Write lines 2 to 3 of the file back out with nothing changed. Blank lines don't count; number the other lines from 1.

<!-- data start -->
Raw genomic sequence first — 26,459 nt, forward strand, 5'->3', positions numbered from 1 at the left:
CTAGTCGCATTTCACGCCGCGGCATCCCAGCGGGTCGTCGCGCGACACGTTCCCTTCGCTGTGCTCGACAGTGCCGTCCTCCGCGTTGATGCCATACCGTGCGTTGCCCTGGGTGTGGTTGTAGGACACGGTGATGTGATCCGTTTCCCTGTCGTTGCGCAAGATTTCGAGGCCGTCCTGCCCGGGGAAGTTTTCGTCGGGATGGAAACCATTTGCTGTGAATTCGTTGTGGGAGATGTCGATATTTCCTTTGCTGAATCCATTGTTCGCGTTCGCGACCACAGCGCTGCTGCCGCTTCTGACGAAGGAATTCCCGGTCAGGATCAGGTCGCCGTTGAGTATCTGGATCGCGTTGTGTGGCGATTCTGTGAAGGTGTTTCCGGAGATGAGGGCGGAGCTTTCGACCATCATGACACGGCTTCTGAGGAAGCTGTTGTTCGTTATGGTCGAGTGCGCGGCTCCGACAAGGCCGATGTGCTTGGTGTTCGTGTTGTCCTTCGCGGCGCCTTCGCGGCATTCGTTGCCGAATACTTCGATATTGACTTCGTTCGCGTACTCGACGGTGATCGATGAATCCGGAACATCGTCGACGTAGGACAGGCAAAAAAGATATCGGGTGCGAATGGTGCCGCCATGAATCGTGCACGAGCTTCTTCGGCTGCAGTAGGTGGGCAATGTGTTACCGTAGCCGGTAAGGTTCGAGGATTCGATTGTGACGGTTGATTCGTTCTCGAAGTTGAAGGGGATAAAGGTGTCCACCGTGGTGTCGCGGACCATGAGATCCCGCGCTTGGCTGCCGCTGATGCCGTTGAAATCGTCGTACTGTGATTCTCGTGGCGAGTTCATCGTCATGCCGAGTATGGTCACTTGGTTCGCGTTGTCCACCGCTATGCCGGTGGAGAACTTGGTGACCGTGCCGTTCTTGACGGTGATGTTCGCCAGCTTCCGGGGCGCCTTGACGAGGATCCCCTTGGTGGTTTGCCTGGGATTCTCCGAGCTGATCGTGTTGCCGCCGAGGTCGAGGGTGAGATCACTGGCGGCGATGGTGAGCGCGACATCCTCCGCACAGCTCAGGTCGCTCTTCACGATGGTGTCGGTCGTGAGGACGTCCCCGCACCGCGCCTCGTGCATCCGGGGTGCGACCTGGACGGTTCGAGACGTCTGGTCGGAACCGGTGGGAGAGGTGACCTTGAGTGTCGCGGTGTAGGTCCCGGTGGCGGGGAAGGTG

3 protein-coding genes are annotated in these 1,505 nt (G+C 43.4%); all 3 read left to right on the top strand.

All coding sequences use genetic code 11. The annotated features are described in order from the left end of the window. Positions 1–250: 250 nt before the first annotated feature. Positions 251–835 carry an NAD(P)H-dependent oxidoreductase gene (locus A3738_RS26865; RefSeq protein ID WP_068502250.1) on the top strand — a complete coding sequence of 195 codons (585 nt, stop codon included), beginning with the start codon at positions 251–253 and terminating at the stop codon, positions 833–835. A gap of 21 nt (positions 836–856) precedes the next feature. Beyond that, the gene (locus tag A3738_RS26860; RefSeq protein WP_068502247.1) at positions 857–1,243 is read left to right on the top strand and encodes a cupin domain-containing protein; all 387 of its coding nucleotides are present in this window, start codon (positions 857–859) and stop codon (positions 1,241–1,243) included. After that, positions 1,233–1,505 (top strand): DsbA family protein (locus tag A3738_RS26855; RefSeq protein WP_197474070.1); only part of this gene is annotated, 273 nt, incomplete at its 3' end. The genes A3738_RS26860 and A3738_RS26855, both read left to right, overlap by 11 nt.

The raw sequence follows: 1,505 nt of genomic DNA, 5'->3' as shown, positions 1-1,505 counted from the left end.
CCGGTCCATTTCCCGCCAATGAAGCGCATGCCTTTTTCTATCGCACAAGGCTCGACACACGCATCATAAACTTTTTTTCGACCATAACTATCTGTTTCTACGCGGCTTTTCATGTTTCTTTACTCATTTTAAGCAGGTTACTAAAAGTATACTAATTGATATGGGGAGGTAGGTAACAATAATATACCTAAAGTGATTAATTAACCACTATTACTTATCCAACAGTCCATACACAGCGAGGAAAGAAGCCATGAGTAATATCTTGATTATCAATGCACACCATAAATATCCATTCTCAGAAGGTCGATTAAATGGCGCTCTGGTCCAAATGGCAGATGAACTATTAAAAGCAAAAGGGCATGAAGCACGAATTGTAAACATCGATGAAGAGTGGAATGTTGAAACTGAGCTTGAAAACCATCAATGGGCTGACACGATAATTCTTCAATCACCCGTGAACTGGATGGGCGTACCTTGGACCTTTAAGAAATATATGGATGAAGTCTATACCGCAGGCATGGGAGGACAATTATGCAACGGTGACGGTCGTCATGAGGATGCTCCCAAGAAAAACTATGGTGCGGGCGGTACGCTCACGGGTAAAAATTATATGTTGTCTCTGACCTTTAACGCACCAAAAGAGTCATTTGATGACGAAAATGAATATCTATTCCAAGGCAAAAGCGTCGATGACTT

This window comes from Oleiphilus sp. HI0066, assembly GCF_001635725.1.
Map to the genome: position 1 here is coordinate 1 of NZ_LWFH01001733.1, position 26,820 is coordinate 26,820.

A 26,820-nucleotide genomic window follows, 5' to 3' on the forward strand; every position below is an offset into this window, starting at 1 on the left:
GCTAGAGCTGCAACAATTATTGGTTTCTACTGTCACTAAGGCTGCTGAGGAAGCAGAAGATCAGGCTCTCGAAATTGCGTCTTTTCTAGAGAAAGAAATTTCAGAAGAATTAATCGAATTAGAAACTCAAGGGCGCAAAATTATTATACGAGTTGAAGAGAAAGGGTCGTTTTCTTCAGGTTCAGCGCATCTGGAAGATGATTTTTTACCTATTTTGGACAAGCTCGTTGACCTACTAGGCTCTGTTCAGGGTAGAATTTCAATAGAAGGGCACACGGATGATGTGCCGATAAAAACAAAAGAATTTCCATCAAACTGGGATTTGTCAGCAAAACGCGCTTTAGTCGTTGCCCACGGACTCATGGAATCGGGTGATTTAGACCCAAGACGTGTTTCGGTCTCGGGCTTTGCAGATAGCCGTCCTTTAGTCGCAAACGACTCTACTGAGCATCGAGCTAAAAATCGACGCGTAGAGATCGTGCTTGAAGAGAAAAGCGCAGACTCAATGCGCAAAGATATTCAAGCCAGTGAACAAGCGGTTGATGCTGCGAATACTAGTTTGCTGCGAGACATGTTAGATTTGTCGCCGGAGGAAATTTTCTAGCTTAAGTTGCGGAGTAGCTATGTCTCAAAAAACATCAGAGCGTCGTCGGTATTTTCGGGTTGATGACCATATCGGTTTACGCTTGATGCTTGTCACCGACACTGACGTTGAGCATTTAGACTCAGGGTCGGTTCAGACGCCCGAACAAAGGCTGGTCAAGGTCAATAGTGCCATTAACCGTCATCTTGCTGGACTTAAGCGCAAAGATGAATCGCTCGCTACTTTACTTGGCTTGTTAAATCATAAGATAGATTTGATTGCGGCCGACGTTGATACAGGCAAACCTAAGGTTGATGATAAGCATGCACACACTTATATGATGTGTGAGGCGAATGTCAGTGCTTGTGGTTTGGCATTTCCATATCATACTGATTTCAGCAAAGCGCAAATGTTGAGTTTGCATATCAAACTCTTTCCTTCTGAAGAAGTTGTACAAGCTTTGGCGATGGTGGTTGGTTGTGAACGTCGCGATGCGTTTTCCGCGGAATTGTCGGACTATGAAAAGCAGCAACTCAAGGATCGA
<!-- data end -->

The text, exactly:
CTAGTCGCATTTCACGCCGCGGCATCCCAGCGGGTCGTCGCGCGACACGTTCCCTTCGCTGTGCTCGACAGTGCCGTCCTCCGCGTTGATGCCATACCGTGCGTTGCCCTGGGTGTGGTTGTAGGACACGGTGATGTGATCCGTTTCCCTGTCGTTGCGCAAGATTTCGAGGCCGTCCTGCCCGGGGAAGTTTTCGTCGGGATGGAAACCATTTGCTGTGAATTCGTTGTGGGAGATGTCGATATTTCCTTTGCTGAATCCATTGTTCGCGTTCGCGACCACAGCGCTGCTGCCGCTTCTGACGAAGGAATTCCCGGTCAGGATCAGGTCGCCGTTGAGTATCTGGATCGCGTTGTGTGGCGATTCTGTGAAGGTGTTTCCGGAGATGAGGGCGGAGCTTTCGACCATCATGACACGGCTTCTGAGGAAGCTGTTGTTCGTTATGGTCGAGTGCGCGGCTCCGACAAGGCCGATGTGCTTGGTGTTCGTGTTGTCCTTCGCGGCGCCTTCGCGGCATTCGTTGCCGAATACTTCGATATTGACTTCGTTCGCGTACTCGACGGTGATCGATGAATCCGGAACATCGTCGACGTAGGACAGGCAAAAAAGATATCGGGTGCGAATGGTGCCGCCATGAATCGTGCACGAGCTTCTTCGGCTGCAGTAGGTGGGCAATGTGTTACCGTAGCCGGTAAGGTTCGAGGATTCGATTGTGACGGTTGATTCGTTCTCGAAGTTGAAGGGGATAAAGGTGTCCACCGTGGTGTCGCGGACCATGAGATCCCGCGCTTGGCTGCCGCTGATGCCGTTGAAATCGTCGTACTGTGATTCTCGTGGCGAGTTCATCGTCATGCCGAGTATGGTCACTTGGTTCGCGTTGTCCACCGCTATGCCGGTGGAGAACTTGGTGACCGTGCCGTTCTTGACGGTGATGTTCGCCAGCTTCCGGGGCGCCTTGACGAGGATCCCCTTGGTGGTTTGCCTGGGATTCTCCGAGCTGATCGTGTTGCCGCCGAGGTCGAGGGTGAGATCACTGGCGGCGATGGTGAGCGCGACATCCTCCGCACAGCTCAGGTCGCTCTTCACGATGGTGTCGGTCGTGAGGACGTCCCCGCACCGCGCCTCGTGCATCCGGGGTGCGACCTGGACGGTTCGAGACGTCTGGTCGGAACCGGTGGGAGAGGTGACCTTGAGTGTCGCGGTGTAGGTCCCGGTGGCGGGGAAGGTG

3 protein-coding genes are annotated in these 1,505 nt (G+C 43.4%); all 3 read left to right on the top strand.